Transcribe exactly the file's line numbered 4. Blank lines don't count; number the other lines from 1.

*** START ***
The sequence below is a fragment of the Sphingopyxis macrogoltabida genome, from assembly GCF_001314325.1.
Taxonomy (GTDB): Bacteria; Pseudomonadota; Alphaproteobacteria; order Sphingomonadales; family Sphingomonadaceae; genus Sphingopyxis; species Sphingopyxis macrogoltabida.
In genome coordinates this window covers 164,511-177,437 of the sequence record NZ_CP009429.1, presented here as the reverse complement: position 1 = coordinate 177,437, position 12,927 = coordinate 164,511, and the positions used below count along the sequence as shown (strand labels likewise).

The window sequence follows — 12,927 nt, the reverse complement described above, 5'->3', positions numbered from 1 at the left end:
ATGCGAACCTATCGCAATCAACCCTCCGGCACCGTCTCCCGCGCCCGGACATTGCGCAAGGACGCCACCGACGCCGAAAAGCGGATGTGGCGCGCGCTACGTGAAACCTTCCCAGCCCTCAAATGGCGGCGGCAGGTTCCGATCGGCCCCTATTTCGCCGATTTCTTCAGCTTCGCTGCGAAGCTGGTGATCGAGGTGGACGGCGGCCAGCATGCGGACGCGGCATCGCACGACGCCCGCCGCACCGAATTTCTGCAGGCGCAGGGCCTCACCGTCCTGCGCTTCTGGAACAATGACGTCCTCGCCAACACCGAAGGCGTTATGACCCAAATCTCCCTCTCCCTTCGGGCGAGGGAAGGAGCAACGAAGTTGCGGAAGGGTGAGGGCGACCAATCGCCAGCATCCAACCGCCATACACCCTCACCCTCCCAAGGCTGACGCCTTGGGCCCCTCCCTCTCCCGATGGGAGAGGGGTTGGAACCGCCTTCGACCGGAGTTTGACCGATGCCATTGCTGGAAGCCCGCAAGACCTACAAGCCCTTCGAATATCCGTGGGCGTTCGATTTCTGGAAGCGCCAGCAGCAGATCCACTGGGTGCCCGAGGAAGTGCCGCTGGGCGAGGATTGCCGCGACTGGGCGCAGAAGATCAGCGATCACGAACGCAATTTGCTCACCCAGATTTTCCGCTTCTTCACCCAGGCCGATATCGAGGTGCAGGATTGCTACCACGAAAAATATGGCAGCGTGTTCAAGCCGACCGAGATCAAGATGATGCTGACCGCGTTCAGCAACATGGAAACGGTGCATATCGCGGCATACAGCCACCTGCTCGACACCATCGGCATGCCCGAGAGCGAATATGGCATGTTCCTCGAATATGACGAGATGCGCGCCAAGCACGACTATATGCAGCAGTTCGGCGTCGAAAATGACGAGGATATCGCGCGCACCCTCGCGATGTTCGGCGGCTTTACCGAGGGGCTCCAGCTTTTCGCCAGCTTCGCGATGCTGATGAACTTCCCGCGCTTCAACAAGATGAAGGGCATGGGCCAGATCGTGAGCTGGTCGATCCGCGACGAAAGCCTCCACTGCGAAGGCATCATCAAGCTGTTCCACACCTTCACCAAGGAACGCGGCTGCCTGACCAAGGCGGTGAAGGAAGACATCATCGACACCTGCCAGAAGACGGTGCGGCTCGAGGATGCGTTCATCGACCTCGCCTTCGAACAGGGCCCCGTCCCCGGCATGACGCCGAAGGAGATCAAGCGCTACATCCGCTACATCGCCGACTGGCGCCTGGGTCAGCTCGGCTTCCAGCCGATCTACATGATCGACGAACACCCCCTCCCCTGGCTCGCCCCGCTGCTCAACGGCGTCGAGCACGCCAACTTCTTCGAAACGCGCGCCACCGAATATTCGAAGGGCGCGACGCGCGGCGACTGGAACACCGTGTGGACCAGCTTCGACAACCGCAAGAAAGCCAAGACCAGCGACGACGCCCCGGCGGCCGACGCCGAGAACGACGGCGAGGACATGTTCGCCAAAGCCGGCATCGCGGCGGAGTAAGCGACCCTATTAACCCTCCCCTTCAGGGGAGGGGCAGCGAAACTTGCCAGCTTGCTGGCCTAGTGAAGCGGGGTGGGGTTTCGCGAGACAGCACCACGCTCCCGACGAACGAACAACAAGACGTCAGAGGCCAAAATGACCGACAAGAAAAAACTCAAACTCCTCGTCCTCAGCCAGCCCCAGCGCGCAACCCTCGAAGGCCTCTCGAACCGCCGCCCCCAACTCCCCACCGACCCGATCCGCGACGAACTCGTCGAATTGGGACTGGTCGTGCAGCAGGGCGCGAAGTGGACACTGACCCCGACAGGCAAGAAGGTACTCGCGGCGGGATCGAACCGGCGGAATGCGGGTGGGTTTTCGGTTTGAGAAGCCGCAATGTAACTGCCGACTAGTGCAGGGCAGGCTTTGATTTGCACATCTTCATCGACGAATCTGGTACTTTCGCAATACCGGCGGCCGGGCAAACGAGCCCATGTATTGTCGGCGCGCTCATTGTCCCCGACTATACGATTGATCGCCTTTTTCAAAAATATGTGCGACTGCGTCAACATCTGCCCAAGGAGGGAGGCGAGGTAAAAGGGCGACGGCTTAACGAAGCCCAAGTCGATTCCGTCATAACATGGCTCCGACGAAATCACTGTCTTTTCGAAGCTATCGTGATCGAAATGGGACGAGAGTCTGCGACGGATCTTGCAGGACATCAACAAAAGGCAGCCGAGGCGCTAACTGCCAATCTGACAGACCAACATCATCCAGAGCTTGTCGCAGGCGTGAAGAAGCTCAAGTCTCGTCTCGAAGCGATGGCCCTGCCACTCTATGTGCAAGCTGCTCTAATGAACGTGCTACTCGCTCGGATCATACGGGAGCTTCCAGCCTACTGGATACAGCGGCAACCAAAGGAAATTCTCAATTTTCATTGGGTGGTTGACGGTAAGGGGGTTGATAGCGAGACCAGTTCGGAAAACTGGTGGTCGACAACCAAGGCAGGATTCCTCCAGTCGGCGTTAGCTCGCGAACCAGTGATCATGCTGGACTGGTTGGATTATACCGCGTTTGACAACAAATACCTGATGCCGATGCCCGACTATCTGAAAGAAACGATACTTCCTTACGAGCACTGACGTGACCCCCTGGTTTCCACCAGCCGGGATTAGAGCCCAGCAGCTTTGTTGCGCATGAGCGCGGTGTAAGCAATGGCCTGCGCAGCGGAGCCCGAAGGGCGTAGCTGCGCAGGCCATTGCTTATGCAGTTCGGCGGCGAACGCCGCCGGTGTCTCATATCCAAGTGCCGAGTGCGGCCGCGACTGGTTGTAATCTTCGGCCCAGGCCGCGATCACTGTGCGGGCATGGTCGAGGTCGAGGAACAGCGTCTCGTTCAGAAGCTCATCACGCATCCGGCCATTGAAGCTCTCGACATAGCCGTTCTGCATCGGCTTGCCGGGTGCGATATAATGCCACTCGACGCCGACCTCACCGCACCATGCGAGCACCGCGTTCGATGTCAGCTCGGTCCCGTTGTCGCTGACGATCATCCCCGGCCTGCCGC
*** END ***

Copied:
The window sequence follows — 12,927 nt, the reverse complement described above, 5'->3', positions numbered from 1 at the left end: